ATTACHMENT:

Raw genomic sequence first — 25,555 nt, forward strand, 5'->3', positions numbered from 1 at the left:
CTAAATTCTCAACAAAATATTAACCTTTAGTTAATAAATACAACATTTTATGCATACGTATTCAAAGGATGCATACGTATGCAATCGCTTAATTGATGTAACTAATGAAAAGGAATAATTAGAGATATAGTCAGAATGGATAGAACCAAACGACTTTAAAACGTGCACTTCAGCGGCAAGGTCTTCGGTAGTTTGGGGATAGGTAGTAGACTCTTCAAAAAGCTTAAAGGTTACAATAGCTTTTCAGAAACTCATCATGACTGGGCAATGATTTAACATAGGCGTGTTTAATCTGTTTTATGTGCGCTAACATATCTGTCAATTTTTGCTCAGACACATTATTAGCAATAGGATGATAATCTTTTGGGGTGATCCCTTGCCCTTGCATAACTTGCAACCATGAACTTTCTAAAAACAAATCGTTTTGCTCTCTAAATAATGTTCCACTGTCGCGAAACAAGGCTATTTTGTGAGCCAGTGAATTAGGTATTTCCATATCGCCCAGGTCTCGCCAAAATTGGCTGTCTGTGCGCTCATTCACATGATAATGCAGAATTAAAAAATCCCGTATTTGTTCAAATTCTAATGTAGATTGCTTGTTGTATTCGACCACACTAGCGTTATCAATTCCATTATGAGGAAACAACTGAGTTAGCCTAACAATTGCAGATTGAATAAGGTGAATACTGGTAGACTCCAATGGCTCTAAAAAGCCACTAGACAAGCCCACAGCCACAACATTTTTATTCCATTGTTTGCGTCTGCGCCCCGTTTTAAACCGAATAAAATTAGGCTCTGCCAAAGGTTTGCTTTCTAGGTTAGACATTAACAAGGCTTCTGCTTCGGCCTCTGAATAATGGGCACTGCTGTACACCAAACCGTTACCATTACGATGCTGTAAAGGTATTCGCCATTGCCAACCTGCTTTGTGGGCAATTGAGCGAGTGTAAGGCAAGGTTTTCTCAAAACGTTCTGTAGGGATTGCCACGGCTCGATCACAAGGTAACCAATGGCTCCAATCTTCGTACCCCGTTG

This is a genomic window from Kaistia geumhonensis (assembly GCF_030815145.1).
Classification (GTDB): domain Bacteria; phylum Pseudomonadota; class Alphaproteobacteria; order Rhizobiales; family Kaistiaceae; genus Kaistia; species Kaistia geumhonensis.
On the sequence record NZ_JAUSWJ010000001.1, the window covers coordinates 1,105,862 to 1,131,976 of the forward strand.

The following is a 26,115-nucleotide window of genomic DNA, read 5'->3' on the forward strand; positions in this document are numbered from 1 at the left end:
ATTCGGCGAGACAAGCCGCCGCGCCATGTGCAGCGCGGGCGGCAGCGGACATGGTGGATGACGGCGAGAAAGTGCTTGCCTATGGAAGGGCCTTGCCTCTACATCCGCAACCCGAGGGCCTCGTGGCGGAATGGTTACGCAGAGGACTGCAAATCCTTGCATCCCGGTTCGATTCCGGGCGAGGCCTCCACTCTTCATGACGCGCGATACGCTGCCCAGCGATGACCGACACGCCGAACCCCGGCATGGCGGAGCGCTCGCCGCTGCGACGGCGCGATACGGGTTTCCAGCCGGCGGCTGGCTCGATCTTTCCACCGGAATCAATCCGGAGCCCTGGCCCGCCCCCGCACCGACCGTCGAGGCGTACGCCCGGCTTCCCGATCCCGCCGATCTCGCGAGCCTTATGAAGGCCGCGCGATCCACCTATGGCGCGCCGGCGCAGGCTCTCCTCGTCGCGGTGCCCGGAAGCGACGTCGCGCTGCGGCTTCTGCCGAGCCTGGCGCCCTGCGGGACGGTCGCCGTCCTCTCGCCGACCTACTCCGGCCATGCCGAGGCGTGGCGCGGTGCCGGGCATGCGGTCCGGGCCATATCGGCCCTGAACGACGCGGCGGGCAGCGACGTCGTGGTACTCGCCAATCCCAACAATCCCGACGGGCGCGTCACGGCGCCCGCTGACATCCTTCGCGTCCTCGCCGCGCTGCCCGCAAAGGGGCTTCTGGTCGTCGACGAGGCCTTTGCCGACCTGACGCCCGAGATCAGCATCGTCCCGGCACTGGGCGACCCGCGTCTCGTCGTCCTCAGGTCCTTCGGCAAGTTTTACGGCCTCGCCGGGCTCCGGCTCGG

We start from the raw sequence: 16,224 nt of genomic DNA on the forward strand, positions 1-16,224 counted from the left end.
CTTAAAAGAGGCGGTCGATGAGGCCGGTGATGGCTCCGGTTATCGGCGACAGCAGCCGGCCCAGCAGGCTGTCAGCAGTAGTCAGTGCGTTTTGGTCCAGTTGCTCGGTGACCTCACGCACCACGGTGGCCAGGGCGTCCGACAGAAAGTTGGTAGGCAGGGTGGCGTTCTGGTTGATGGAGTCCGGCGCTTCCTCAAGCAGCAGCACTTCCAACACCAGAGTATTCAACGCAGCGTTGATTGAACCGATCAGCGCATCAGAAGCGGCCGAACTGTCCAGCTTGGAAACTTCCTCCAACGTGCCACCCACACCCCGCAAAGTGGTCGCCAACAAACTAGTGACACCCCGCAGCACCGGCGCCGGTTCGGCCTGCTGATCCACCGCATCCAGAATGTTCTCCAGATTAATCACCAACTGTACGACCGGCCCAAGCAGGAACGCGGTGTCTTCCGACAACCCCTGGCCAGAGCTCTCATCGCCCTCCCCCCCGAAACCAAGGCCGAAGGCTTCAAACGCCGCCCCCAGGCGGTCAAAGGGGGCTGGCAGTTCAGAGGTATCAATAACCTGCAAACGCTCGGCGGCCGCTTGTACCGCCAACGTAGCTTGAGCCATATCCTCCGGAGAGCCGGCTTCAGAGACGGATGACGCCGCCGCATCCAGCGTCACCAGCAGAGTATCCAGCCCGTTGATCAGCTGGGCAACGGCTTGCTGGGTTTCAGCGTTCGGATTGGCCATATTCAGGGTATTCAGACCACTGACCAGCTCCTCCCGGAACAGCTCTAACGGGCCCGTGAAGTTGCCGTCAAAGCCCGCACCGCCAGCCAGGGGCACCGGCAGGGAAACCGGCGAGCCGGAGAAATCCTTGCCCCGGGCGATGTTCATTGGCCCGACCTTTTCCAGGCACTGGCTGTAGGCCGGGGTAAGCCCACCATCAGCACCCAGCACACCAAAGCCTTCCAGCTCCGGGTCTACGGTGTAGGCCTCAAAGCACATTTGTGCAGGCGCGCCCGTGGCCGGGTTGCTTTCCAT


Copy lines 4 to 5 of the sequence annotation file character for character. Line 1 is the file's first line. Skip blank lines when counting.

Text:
Classification (GTDB): domain Bacteria; phylum Pseudomonadota; class Alphaproteobacteria; order Rhizobiales; family Kaistiaceae; genus Kaistia; species Kaistia geumhonensis.
On the sequence record NZ_JAUSWJ010000001.1, the window covers coordinates 1,105,862 to 1,131,976 of the forward strand.